The root cause of our problems is the ego, the attitude of ‘I’ and ‘mine’. However, the ego does not have any objective existence: it is not something that we can give or take. If one asks, “is there any way, then, to get rid of the ego?”, the answer is humility. Only through humility can we remove our ego. When one says or thinks, “I am the master,” one is in fact becoming a slave to the ‘I’. The greatest obstacles to enjoying life are this attitude and self-centred thoughts. Because of this, we are unable to serve others forgetting ourselves. Everybody thinks, “I must get everything. I want everything.” Unless we get rid of this attitude, we will not be able to experience happiness in life.
We may be able to guide a person who is blind. However, if we become blinded by the ego, nobody will be able to guide us. Such is the darkness created by ego. Because of ego, we will remain asleep even while awake. But when we transcend ego, we will be an offering to the world. When we are able to behold God in others, humility will naturally dawn on us. More than anything else, humility will help us remove the ego.
One who thinks, “I am not the master, but only a servant,” becomes lord of the empire of love. Anger arises from the attitude of ‘I’. When anger arises, we should neither suppress it nor give vent to it. Suppressing anger will harm us; it will smolder within like burning paddy husk, causing a lot of tension and eventually leading to disease. Our actions will also reflect our anger. On the other hand, expressing anger without restraint will harm the world. That is why it is said that anger is like a double-edged sword: it harms both the person who gets angry and the subject of his or her anger. The wounds on our body may heal easily, but the wounds inflicted by cruel words uttered in anger will never heal. Therefore, we should overcome anger. It is a sign of weakness.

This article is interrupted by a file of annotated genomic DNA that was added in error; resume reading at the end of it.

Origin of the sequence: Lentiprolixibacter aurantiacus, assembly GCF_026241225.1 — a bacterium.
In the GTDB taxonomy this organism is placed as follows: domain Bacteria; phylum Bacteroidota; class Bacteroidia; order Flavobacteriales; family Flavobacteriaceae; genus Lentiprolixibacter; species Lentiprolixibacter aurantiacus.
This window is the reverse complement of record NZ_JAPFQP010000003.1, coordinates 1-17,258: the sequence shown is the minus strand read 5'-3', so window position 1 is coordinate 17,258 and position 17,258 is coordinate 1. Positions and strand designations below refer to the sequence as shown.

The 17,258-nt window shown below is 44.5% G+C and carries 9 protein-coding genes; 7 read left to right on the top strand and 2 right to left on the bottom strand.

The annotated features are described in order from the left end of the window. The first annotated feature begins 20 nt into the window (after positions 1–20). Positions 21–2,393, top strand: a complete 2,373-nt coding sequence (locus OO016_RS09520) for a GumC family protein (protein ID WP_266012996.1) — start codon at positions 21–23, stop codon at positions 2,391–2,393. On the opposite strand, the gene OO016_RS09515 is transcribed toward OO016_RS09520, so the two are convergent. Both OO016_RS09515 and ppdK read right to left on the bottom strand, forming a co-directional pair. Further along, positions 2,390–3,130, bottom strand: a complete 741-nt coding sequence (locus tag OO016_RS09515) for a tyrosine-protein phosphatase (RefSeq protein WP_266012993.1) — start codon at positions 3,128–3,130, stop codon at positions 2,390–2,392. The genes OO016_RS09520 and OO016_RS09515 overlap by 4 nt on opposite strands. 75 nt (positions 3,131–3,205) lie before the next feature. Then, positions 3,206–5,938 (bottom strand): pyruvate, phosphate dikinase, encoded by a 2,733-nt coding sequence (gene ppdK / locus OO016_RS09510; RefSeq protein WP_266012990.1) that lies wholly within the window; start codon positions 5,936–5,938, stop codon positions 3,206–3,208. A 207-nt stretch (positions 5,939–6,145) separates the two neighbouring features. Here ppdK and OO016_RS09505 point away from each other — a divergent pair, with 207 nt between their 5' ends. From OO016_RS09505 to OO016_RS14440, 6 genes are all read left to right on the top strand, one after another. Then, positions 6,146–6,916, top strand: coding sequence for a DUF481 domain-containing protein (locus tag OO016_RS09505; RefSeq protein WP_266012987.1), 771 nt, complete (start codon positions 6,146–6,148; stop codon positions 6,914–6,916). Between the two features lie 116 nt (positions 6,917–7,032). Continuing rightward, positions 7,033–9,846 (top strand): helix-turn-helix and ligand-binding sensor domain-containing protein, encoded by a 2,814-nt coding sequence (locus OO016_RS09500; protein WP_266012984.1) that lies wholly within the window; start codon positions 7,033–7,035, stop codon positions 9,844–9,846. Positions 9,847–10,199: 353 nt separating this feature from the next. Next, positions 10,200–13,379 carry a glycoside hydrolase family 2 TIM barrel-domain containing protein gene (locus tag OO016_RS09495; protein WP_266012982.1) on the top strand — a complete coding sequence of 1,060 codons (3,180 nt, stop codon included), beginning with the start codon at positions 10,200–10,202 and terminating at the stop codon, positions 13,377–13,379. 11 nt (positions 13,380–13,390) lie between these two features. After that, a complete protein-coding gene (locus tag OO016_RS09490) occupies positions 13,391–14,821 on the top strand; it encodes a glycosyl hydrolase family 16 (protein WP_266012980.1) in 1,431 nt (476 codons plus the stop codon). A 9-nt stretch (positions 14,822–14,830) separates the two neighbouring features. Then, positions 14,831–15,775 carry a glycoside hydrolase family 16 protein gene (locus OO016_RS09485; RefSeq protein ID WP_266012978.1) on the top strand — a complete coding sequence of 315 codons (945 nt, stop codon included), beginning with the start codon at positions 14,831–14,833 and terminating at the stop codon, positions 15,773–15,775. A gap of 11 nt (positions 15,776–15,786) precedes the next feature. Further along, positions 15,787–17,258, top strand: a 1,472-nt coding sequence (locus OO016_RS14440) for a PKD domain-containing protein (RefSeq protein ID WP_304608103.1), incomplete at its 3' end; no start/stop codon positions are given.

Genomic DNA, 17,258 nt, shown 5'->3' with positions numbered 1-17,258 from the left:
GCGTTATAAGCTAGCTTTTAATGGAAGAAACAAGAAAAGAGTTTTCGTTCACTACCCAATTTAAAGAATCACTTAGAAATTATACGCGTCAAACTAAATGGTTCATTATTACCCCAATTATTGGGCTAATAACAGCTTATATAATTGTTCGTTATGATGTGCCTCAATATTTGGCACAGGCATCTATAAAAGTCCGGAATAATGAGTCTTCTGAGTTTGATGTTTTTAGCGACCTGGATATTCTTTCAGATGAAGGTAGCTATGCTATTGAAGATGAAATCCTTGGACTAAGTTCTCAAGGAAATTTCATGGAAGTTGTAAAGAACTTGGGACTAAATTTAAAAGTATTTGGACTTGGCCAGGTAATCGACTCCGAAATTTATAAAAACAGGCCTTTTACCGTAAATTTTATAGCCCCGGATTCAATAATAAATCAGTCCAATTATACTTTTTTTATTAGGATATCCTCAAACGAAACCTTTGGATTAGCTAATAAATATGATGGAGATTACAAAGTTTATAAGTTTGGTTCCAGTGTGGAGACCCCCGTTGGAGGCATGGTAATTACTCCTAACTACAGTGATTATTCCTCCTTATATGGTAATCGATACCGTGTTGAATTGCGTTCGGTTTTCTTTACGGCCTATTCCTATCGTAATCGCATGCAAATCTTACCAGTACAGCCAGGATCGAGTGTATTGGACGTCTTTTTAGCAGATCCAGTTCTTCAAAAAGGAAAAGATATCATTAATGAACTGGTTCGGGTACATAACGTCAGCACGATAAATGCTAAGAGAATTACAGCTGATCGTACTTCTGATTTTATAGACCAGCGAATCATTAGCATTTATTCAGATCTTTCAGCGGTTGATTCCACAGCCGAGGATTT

We should not act impulsively when we are angry. We should be patient. For example, before sending an angry letter, we should read it over and over again, several times, and revise it, if necessary. That way we can avoid using many harsh words arising from anger. After the initial flare-up, we will be able to discriminate and realise many of our mistakes. We will be able to behold our own thoughts as clearly as we see our reflection in the mirror. Then we will realise the pettiness of our anger and the greatness of forgiving.
Suppose, while standing in a crowd, a stone lands on us, causing a wound. Before rushing to find out who threw the stone, we should clean the wound and apply medicine to it. But if we first try to hunt down the culprit instead, the wound may become more susceptible to infection. Also, the person we apprehend may be innocent; or that person may have hurled the stone inadvertently. Suppose we manage to track down the culprit and deal with him or her appropriately, the delay in administering treatment will only aggravate the wound and prolong the pain caused by it. Anger is like a sore in the mind. We should first try to heal that sore. Like a witness, we should try to observe the thoughts arising in our mind when we get angry. If we pursue our impulses instead, they will soon get translated into words and deeds, and land us in trouble. Anger does more harm to the one who is angry than to the one who is the object of that anger.
When anger arises, we should neither suppress it nor give vent to it, but try to quieten the mind and think discriminatingly. Then we will be able to avoid most of the problems that we usually suffer on account of anger.
The writer is a world-renowned spiritual leader